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The Roy Oswalt Trade: Houston’s New Prospects
Posted By Bryan Smith On July 29, 2010 @ 6:15 pm In Daily Graphings | 69 Comments
The Astros picked two hitters in the first round of the 2010 draft: a toolsy up-the-middle player with boom-or-bust written all over him (Delino DeShields Jr.), and a college slugger with defensive versatility, if not defensive talent (Mike Kvasnicka). In 2009, the team’s first pick was a toolsy shortstop from California (Jiovanni Mier). In 2008, the first year that scouting director Bobby Heck helmed the draft room, the team took a “safe” college hitter in the first round (Jason Castro), before going for a raw, toolsy high school outfielder in the second round (Jay Austin).
Pardon if this is repetitive, but by trading Roy Oswalt to the Phillies today, the Astros acquired a Dominican shortstop with some raw, exciting tools (Jonathan Villar), and a former first-round slugger whose been relegated to first base (Brett Wallace). Clearly, Houston believes in a certain kind of diversification of their prospect portfolio. This is a good thing. The bad thing is that they don’t seem particularly adept at talent evaluation. Let’s ignore the fact that Kvasnicka is struggling out of the gate, or that Jiovanni Mier has a .610 OPS in his full-season debut, or that Jason Castro‘s offensive potential seems lower than ever.
The Astros have simply not added a single position player to their system with star potential in Bobby Heck’s tenure. Not a single player mentioned above is ever going to profile as someone that could contribute 5 WAR in the Major Leagues. Trading Oswalt was one of the team’s few opportunities to find its next star, and they didn’t do it. This is a team mining for role players when they don’t have the budget to find their foundation pieces through free agency. It’s terribly misguided management.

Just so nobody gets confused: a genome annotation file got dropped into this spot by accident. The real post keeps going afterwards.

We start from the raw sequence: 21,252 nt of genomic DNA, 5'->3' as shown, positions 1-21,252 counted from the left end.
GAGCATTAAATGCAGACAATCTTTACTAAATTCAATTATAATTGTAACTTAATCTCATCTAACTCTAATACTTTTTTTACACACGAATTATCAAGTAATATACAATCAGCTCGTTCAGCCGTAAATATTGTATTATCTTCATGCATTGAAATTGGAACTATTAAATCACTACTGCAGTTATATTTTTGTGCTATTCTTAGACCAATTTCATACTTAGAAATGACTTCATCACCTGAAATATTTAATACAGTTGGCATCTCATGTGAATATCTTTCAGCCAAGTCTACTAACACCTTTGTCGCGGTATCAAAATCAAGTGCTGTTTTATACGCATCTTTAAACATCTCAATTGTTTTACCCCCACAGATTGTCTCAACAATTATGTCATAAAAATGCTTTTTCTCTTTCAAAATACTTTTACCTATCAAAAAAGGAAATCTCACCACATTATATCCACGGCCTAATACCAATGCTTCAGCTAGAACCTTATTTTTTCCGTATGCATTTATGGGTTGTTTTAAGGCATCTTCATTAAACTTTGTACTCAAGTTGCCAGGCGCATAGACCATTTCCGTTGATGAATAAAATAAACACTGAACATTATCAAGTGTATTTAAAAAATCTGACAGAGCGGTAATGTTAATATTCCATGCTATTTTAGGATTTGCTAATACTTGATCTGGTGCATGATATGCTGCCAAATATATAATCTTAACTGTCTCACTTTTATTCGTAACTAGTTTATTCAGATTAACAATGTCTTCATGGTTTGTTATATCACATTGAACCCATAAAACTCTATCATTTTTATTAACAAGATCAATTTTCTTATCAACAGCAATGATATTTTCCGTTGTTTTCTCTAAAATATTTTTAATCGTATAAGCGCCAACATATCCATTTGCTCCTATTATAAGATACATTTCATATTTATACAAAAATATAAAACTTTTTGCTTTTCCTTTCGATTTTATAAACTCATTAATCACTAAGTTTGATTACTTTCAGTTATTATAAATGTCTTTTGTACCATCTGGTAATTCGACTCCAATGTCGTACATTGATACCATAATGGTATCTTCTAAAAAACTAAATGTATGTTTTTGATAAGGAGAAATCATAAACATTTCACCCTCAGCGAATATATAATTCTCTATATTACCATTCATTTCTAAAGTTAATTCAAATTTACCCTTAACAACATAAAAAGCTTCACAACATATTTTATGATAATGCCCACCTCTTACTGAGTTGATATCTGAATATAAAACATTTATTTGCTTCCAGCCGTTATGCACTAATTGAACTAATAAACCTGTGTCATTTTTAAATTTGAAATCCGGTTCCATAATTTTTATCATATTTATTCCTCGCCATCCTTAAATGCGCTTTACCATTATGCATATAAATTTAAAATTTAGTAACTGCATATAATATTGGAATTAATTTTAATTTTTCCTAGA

Villar is a fun prospect, a switch-hitting athlete with the rare combination of speed and arm that should allow him to stick at shortstop. But he doesn’t profile to hit for power, strikes out very often, and will need to learn a lot to develop some patience. Stars don’t ever have to overcome that many obstacles. Brett Wallace is a smooth swinger that most people believe can hit .300 at the Major League level. But he’s not even a good defender at first base, his walk rate isn’t improving, and in 869 plate appearances in Triple-A, his ISO is just .185.
The Astros didn’t need to acquire three players for the Roy Oswalt trade to be a success. They needed to acquire one star, and it’s hard to imagine a future where Villar, Wallace or even J.A. Happ reach that level.
Certainly, the best chance at someone doing so is Villar. It isn’t a stretch to believe the toolsy shortstop could develop patience down the road, as he entered this season with 47 walks in 410 career plate appearances. This season, in his first test at full-season baseball, the ratio has slipped to 6.2%. But there is potential there. Scouts also like Villar’s defensive actions, even despite his 42 errors in 99 games. Errors are a part of minor league baseball, but with his speed and arm, sticking at shortstop should be easy. He also should become a very good baserunner, capable of adding 5 runs per season with his legs.
The problems in Villar’s game are all offensive. His career strikeout rate stands at a robust 27.4%, so for example, this season he’s needed to maintain a .369 BABIP just to post a .272 batting average. Even with his speed, this won’t be easy to maintain at higher levels. Secondly, Villar really doesn’t have a swing that profiles to hit a lot of power. Minor League Splits has his groundball rate at 60.7% this season, so he’ll need a change in both swing and approach to hit for power. It’s just not going to happen. Even if Villar has 600 plate appearances at shortstop, and even if he develops into a +7.5 shortstop and +5 baserunner, I don’t think we’ll ever see him at the +10 wRAA mark he would need to reach 5 WAR.
Wallace is pretty much just the opposite. His game is so dependent on offense, that even getting to 2-3 WAR consistently will be an issue. After Lance Berkman moves out of Houston, Wallace is the future at first base. He’s not good there, and is surely somewhere worse than 2.5 runs below average. To even reach 3 WAR, he’d have to produce 25 runs with the bat to be worth three wins. And given the fact that he’s never walked 50 times or hit 25 home runs in any season, getting to a .370 wOBA seems impossible.
Houston didn’t do well today. With their best chance to finally acquire a player they could build their future around, they acquired two players with role player ceilings.
Tomorrow, we’ll tackle the Wallace-for-Gose swap, as well as Wynn Pelzer, the Baltimore Orioles acquisition for Miguel Tejada.
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